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British contemporary artist Idris Khan's new solo exhibition.
Idris Khan draws inspiration from the history of art, music, philosophy and theology, laying and manipulating images and text in a conversation around memory, experience and society. Focusing on the mediums of painting, drawing and photography this exhibition presents several of the artists recent seminal works including Eternal Movement (2012), a photograph inspired by part of the Hajj where devotees walk back and forth seven times between two mountains near Mecca; The Rite of Spring (2013), created from layering photographs together of the entire score of Stravinsky’s controversial masterpiece; Beginning or End (2013), a meditation on Friedrich Nietzsche’s The Birth of Tragedy and the cyclical nature of life and existence, created using black gesso and ink; and Death of Painting (2014), a series of five oil works on paper. Inspired by Kasimir Malevich's iconic and influential black square painting, Khan composed his own very different black square paintings by writing a text with thick oil sticks over and over again on paper. The artist has also created a new monumental wall drawing, True belief belongs to the realm of real knowledge, created within the gallery space.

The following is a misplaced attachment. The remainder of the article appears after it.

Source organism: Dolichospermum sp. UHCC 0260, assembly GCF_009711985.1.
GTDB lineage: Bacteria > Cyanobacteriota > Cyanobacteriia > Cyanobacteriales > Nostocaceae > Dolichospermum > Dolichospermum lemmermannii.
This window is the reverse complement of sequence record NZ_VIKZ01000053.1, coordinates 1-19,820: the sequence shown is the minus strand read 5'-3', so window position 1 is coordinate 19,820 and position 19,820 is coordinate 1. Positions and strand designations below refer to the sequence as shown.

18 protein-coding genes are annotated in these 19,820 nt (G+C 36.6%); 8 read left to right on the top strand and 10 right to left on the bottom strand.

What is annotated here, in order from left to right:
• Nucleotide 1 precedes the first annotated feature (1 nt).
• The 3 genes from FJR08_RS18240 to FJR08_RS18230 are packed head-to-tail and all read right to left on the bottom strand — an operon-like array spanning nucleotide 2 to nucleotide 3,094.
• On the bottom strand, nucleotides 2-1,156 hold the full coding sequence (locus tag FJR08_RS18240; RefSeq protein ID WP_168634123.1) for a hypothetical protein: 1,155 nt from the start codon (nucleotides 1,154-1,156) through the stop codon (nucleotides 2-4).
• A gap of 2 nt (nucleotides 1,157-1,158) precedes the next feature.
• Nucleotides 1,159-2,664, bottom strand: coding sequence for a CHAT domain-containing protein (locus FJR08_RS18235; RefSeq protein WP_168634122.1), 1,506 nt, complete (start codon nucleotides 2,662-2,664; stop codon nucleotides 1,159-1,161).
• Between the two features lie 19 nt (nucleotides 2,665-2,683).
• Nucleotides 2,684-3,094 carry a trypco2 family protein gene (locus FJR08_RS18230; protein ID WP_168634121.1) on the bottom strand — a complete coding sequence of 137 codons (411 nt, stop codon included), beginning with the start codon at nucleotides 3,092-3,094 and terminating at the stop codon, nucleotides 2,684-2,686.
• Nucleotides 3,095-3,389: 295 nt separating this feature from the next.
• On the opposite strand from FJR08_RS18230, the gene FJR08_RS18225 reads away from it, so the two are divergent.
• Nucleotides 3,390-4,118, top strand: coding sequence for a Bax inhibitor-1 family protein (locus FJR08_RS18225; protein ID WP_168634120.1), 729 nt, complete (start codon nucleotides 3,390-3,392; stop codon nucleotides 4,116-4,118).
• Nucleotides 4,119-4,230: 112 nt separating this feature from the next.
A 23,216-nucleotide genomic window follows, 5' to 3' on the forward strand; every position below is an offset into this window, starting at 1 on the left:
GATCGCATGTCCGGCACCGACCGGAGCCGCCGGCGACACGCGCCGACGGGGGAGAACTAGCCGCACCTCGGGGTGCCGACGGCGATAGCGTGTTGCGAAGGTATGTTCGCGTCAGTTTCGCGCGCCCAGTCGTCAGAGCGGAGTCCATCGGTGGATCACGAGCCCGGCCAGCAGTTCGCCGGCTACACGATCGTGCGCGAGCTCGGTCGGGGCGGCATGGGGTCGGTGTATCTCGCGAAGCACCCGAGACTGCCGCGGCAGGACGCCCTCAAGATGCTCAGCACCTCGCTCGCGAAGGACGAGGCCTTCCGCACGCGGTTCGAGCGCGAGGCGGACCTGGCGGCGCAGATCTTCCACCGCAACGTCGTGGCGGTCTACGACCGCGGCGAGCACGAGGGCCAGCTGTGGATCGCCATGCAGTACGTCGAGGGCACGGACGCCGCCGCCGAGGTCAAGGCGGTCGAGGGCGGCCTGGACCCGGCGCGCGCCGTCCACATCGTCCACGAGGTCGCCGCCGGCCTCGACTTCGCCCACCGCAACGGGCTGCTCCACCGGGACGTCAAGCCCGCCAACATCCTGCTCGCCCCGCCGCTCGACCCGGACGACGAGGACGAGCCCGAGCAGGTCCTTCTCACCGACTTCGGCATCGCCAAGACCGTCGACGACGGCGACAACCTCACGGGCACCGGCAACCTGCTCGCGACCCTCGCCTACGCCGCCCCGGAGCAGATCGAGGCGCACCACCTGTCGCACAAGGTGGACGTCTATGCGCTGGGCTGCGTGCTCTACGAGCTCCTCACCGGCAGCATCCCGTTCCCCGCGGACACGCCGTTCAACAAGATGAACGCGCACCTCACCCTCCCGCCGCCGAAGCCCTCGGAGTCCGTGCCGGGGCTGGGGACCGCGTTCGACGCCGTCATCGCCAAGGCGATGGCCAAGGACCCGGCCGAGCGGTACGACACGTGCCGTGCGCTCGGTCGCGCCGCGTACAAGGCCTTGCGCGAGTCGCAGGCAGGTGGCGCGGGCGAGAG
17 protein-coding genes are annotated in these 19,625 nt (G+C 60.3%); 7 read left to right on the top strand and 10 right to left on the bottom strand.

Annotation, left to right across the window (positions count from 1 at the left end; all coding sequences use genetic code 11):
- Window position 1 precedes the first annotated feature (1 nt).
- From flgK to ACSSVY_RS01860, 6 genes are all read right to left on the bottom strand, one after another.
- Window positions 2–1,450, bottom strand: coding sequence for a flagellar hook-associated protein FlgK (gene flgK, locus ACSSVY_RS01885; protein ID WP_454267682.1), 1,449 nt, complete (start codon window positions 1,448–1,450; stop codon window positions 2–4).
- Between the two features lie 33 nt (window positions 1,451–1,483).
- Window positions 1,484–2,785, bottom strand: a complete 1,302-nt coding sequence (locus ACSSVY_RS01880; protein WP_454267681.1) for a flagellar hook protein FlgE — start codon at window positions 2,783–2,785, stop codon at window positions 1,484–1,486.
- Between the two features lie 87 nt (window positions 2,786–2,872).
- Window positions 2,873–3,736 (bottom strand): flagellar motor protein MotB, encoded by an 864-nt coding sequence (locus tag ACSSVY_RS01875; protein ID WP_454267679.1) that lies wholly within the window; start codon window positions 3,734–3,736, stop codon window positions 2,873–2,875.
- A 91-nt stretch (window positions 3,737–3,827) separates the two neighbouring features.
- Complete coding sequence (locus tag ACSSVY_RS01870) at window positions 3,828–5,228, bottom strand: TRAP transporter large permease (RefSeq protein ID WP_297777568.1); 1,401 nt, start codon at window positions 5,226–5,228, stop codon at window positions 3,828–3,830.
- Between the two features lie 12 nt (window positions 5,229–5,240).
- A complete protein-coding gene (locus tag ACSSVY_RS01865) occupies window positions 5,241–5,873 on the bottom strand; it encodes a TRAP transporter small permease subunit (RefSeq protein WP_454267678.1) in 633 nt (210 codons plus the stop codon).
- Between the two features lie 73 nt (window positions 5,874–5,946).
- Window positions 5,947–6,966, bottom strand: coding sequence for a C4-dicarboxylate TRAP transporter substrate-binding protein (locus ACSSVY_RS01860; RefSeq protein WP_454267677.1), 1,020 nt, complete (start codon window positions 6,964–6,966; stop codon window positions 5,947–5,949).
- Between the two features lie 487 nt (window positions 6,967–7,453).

This is Khan’s second exhibition at the Whitworth, in 2012 he exhibited The Devil’s Wall (2011) three large, black, cylindrical sculptures, with selected texts from the Quran in Arabic and English, and a series of drawings, 21 Stones. All these works were created in reference to the ritual stoning of the Jamarat (a pillar representing the devil), which is an important part of the Hajj pilgrimage.
14 October 2016 – 12 March 2017
Image: Idris Khan, True belief belongs to the realm of real knowledge, 2016. Copyright the artist.